Mike Tidwell certainly ruffled some feathers when he argued that voluntary actions aren't enough to protect the environment and that political legislation is necessary to fix the climate problem.
I was quite discouraged by this report. But thankfully, several bloggers like Beth in the Plastic Fish Tank, Experimentaholic, and Merry Meghan, as well as social scientists from Conservation Psychology, provided me with moral support and encouragement.
I think Tidwell was right when he said political action is needed to make significant changes in reducing global warming. But as I said in a recent comment, political and personal actions should not be considered as mutually-exclusive endeavors. This isn't an either/or situation: Both actions are necessary for making significant changes in our environment.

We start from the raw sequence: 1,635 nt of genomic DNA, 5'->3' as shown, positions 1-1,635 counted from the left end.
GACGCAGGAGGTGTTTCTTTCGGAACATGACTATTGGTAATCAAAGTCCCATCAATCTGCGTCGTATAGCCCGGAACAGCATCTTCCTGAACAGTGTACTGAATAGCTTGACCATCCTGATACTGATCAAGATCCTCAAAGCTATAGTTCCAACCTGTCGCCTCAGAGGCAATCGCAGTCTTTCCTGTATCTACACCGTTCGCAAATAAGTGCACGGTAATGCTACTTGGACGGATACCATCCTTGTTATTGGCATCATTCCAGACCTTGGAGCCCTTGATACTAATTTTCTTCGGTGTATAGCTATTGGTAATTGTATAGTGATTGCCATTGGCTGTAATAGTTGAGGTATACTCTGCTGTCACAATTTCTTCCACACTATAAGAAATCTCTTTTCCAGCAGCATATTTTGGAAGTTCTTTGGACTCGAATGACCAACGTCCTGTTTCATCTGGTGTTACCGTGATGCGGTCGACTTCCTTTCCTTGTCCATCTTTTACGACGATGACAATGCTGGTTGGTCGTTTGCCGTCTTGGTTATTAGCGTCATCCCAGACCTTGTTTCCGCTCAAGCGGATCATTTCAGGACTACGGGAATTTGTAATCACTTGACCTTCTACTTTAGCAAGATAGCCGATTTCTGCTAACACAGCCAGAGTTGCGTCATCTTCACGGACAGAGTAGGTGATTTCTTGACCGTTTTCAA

Anyway, the good news is that several conservation psychologists recently pulled together to write a response to Mike Tidwell's report. The response letter was published in Grist this week. It's entitled "The power of voluntary actions," and I hope you take a moment to read it. If anything, the Tidwell report challenged and strengthened my beliefs concerning the environment. Honestly, I'm grateful for this experience; it's good to be challenged and reminded why we do the things we do to protect the environment.